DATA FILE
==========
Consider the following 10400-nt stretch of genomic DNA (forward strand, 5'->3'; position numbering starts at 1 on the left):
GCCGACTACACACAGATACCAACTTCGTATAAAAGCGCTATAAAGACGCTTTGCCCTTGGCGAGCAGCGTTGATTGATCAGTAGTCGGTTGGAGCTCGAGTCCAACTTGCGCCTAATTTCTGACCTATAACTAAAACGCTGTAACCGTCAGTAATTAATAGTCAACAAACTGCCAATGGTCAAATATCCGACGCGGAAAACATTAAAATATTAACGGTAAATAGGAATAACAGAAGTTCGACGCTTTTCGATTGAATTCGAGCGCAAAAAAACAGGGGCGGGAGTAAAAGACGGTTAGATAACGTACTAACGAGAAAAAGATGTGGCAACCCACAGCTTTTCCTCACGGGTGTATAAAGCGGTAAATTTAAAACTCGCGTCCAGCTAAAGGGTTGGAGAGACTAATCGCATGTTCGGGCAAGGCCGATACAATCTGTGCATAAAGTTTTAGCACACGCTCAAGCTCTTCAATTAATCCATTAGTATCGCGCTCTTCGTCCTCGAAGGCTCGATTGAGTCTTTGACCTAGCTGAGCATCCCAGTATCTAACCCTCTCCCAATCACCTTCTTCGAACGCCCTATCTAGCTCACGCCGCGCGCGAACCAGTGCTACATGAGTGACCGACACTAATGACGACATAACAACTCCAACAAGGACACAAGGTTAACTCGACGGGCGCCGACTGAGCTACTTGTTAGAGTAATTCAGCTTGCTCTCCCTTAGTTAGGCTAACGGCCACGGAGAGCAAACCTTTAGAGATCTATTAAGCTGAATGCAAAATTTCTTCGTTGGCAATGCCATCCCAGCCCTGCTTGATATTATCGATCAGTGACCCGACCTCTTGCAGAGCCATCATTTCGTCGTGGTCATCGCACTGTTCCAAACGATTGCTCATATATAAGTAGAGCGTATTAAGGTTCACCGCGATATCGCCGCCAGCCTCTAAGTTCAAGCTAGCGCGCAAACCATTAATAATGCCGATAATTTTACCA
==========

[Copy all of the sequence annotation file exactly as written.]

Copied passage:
Consider the following 10400-nt stretch of genomic DNA (forward strand, 5'->3'; position numbering starts at 1 on the left):
GCCGACTACACACAGATACCAACTTCGTATAAAAGCGCTATAAAGACGCTTTGCCCTTGGCGAGCAGCGTTGATTGATCAGTAGTCGGTTGGAGCTCGAGTCCAACTTGCGCCTAATTTCTGACCTATAACTAAAACGCTGTAACCGTCAGTAATTAATAGTCAACAAACTGCCAATGGTCAAATATCCGACGCGGAAAACATTAAAATATTAACGGTAAATAGGAATAACAGAAGTTCGACGCTTTTCGATTGAATTCGAGCGCAAAAAAACAGGGGCGGGAGTAAAAGACGGTTAGATAACGTACTAACGAGAAAAAGATGTGGCAACCCACAGCTTTTCCTCACGGGTGTATAAAGCGGTAAATTTAAAACTCGCGTCCAGCTAAAGGGTTGGAGAGACTAATCGCATGTTCGGGCAAGGCCGATACAATCTGTGCATAAAGTTTTAGCACACGCTCAAGCTCTTCAATTAATCCATTAGTATCGCGCTCTTCGTCCTCGAAGGCTCGATTGAGTCTTTGACCTAGCTGAGCATCCCAGTATCTAACCCTCTCCCAATCACCTTCTTCGAACGCCCTATCTAGCTCACGCCGCGCGCGAACCAGTGCTACATGAGTGACCGACACTAATGACGACATAACAACTCCAACAAGGACACAAGGTTAACTCGACGGGCGCCGACTGAGCTACTTGTTAGAGTAATTCAGCTTGCTCTCCCTTAGTTAGGCTAACGGCCACGGAGAGCAAACCTTTAGAGATCTATTAAGCTGAATGCAAAATTTCTTCGTTGGCAATGCCATCCCAGCCCTGCTTGATATTATCGATCAGTGACCCGACCTCTTGCAGAGCCATCATTTCGTCGTGGTCATCGCACTGTTCCAAACGATTGCTCATATATAAGTAGAGCGTATTAAGGTTCACCGCGATATCGCCGCCAGCCTCTAAGTTCAAGCTAGCGCGCAAACCATTAATAATGCCGATAATTTTACCA